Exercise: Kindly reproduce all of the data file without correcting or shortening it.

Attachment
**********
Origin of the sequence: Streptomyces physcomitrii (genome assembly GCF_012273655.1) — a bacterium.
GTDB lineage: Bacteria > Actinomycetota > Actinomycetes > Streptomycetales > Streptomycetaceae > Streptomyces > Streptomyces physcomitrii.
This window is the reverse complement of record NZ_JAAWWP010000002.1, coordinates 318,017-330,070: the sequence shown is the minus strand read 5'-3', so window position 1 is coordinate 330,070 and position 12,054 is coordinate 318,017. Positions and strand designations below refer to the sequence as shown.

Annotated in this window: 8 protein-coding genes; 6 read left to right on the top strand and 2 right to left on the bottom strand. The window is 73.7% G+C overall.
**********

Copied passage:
Origin of the sequence: Streptomyces physcomitrii (genome assembly GCF_012273655.1) — a bacterium.
GTDB lineage: Bacteria > Actinomycetota > Actinomycetes > Streptomycetales > Streptomycetaceae > Streptomyces > Streptomyces physcomitrii.
This window is the reverse complement of record NZ_JAAWWP010000002.1, coordinates 318,017-330,070: the sequence shown is the minus strand read 5'-3', so window position 1 is coordinate 330,070 and position 12,054 is coordinate 318,017. Positions and strand designations below refer to the sequence as shown.

Annotated in this window: 8 protein-coding genes; 6 read left to right on the top strand and 2 right to left on the bottom strand. The window is 73.7% G+C overall.